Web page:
• ERIC cites and abstracts about 2 million items in the field of [secular] education, which include journal articles, ERIC documents, books, reports, etc. Covers all educational levels. Does not cover religious education per se. 1966 to the present. Utilizes ERIC thesaurus for subject headings. ERIC includes much full text and links many citations to the articles on publishers" web sites.
  • BILDI portion of Ix-Theo. BILDI (Documentation for Biblical Literature, Innsbruck) cites scholarly journal articles, essays, books and book reviews in several languages on a variety of biblical and theological topics from 1985 to date. Most items in BILDI are also in Atla, but BILDI provides more thorough coverage of European literature. There is both a German and an English Interface. Online help is available. BILDI is hosted by the University of Tübingen and is available to everyone at no cost.
  • BiBIL BiBIL (Bibliographie Biblique Informatisée de Lausanne=Biblical Bibliography of Lausanne) cites scholarly journal articles, essays, and monographs in several languages primarily on biblical topics but also on theology in general. Coverage from 1950-1985 is very incomplete, but from 1986 to date a significant number of important journals are included. Most works cited in BiBIL are also in Atla. BiBIL is hosted by the University of Lausanne and is available to everyone at no cost.
  • RIM. The Research in Ministry database lists and abstracts many North American DMin dissertations. However, RIM is less complete from 2018 on because it is now up to the individual students to create records and upload the abstracts for their dissertations. You may search by author, title, subject, keyword, etc. Keyword includes words from titles, subjects, abstracts.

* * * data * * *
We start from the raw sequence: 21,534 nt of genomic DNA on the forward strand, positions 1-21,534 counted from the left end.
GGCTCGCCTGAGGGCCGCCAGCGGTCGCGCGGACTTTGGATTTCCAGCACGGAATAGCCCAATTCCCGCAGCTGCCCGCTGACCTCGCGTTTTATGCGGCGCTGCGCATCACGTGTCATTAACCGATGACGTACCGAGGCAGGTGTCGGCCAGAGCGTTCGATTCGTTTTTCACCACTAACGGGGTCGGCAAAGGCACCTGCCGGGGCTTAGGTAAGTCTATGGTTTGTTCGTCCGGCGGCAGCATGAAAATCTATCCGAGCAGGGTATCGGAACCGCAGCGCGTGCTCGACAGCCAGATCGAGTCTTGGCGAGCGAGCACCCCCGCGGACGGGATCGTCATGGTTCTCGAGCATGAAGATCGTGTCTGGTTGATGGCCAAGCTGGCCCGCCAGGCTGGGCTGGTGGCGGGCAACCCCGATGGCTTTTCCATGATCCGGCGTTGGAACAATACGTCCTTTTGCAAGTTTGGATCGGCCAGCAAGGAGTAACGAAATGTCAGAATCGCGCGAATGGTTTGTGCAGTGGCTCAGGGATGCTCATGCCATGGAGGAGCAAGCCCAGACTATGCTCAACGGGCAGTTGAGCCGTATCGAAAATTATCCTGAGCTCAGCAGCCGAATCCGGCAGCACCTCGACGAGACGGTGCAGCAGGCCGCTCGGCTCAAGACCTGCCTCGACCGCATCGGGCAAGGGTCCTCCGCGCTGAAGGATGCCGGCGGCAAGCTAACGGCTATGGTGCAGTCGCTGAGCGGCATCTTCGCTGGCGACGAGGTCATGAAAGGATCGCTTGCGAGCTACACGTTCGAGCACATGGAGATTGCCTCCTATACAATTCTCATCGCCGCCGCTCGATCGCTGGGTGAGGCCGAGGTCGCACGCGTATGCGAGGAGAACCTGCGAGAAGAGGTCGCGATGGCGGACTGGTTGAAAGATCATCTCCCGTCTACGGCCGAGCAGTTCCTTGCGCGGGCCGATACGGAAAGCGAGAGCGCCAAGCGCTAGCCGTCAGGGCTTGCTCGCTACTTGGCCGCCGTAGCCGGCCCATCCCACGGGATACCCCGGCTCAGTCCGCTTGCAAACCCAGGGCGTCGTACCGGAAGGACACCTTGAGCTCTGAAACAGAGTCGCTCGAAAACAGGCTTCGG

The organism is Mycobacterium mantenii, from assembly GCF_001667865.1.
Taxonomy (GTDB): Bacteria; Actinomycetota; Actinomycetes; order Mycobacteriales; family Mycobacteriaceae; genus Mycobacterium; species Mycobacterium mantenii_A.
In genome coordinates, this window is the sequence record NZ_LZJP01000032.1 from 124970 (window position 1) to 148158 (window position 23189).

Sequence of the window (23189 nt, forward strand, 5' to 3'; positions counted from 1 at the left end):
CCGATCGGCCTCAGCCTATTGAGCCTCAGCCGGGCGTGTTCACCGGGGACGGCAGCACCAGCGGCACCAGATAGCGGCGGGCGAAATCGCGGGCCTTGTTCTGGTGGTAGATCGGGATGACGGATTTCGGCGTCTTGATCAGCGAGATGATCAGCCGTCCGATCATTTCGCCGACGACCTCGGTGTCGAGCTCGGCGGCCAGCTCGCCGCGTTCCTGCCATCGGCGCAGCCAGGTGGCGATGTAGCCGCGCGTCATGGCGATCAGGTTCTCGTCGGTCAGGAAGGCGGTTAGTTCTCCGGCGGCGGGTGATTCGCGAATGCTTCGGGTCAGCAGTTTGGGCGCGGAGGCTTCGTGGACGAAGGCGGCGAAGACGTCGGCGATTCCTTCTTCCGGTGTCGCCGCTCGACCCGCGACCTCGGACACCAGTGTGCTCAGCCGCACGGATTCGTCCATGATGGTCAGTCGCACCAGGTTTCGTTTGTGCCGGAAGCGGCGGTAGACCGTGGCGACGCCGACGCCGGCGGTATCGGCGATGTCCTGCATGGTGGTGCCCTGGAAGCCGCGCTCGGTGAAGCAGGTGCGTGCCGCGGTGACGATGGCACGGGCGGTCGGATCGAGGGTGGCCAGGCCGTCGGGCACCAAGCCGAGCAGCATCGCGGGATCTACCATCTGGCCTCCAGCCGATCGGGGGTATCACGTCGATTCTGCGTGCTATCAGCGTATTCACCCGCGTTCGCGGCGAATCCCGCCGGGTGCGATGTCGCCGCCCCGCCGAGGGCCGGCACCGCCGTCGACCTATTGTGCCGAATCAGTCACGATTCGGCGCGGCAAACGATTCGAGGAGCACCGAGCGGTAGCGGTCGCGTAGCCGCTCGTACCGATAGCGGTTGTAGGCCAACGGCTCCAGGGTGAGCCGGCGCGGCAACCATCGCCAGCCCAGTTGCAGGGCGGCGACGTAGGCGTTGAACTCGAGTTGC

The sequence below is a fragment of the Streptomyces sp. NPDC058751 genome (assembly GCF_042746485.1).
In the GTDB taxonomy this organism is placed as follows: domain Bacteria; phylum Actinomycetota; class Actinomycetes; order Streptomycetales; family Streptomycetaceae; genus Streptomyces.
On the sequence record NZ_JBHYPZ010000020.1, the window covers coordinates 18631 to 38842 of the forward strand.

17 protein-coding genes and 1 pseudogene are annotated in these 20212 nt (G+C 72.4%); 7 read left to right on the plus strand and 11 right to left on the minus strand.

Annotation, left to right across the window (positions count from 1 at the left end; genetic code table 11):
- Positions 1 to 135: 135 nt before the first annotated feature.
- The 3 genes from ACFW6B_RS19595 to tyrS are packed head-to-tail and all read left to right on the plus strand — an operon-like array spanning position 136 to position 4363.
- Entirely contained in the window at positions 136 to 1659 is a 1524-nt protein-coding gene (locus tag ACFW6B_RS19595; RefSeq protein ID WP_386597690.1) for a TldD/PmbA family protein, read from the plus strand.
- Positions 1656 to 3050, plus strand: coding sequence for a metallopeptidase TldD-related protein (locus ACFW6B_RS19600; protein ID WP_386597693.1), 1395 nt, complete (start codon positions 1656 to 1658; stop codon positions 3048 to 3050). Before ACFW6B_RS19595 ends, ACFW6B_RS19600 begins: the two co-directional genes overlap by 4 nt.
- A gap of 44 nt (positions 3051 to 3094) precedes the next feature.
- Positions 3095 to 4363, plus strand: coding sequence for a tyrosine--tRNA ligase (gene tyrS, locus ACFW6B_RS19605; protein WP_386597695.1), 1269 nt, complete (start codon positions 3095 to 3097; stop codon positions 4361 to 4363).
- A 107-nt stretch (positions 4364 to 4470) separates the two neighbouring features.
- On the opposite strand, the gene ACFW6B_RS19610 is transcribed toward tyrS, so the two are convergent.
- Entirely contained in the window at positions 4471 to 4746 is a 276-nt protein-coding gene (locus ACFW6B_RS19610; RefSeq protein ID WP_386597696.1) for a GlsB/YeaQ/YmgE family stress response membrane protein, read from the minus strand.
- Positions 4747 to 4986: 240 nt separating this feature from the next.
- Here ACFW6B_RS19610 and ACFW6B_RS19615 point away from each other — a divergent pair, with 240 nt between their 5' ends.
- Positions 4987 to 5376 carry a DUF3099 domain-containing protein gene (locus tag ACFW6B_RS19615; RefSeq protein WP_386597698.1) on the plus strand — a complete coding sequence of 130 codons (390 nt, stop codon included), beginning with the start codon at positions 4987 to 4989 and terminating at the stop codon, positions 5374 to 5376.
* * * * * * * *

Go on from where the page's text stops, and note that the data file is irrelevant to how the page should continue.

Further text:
Free online Bible study tools

Free bible software is available everywhere. First there is software for bible reading. The YouVersion app for smartphones is very popular and good way to encourage daily bible reading. There are innumerable apps and websites that provide access to many different translations in many different languages. Then there is sofware for bible study. Most DTS grads purchase Logos or Accordance or similar software for heavy duty bible study. But sometimes grads want to point people to free online bible study tools that display and search in Greek and Hebrew. Here are some possibilities.

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Gateways to good web sites

  • Religious Studies Web Guide. Excellent annotated guide to library and Internet resources. Focuses on free (open-access) internet resources ( bibliographies/indexes, library and archive catalogues, dictionaries/encyclopedias, e-texts and journals) supporting the academic study of religion.
  • Websites on Religion provides links to religious and especially Christian Internet resources. Aims to serve needs of clergy and seminary faculty and students. This new-ish site is not yet mature.

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Free Online Resources
Through Your Local Library

Many states provide free online databases to state residents. Typically you must register with your local public library to gain access. If your state is not listed here check with your local public library or state libraries to see what is available.